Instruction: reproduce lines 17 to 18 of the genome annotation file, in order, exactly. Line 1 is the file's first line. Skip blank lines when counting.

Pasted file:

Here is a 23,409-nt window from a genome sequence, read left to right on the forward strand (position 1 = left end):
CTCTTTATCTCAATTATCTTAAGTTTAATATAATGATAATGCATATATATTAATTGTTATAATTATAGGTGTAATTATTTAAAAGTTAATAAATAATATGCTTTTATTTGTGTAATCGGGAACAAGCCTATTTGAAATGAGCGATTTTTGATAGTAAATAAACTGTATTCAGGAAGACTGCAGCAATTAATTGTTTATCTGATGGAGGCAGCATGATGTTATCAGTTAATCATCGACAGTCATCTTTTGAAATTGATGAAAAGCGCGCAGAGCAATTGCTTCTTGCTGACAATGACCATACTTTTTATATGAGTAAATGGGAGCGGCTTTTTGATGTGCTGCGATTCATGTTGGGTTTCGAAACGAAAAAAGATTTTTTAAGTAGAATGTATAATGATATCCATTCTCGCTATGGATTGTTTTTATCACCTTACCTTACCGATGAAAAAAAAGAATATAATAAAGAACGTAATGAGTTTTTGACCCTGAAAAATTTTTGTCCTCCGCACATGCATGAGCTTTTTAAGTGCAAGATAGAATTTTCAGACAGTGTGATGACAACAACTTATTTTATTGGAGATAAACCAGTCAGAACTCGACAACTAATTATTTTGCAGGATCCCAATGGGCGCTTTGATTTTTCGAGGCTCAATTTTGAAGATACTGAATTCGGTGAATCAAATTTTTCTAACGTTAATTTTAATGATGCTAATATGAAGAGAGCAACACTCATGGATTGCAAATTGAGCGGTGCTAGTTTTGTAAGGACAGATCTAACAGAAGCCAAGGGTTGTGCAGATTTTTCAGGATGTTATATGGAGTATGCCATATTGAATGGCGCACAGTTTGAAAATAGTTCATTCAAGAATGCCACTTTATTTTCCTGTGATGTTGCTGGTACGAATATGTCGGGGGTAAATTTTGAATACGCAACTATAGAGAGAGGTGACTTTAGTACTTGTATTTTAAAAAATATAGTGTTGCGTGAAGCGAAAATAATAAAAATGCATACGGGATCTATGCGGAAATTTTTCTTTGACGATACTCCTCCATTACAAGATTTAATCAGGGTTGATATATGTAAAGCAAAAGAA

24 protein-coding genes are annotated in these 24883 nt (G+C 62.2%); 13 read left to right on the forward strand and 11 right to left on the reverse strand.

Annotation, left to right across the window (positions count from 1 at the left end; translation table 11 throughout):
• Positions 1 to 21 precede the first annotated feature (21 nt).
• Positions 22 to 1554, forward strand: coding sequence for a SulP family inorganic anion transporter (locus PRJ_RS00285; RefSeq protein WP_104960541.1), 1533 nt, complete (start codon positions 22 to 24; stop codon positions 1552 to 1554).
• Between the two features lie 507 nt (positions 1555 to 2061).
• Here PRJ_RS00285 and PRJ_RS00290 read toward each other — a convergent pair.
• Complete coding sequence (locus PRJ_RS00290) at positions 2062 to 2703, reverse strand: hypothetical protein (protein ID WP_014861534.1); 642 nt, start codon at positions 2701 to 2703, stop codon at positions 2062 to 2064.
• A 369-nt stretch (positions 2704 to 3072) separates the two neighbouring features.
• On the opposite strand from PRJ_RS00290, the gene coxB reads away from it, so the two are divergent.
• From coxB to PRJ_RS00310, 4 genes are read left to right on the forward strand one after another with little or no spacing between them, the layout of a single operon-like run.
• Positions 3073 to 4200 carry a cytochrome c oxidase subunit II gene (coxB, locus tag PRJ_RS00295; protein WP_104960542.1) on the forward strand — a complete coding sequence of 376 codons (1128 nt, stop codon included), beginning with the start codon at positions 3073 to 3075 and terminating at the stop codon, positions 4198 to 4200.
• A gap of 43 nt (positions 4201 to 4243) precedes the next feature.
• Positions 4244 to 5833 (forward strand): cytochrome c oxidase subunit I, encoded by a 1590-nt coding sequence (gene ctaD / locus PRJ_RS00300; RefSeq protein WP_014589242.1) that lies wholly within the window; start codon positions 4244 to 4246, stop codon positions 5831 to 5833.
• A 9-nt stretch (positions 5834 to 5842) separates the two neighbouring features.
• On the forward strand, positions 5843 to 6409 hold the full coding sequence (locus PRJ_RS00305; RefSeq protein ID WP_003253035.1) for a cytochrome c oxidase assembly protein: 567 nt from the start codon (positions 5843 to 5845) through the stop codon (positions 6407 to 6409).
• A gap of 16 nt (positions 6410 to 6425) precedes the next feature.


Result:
• On the forward strand, positions 5843 to 6409 hold the full coding sequence (locus PRJ_RS00305; RefSeq protein ID WP_003253035.1) for a cytochrome c oxidase assembly protein: 567 nt from the start codon (positions 5843 to 5845) through the stop codon (positions 6407 to 6409).
• A gap of 16 nt (positions 6410 to 6425) precedes the next feature.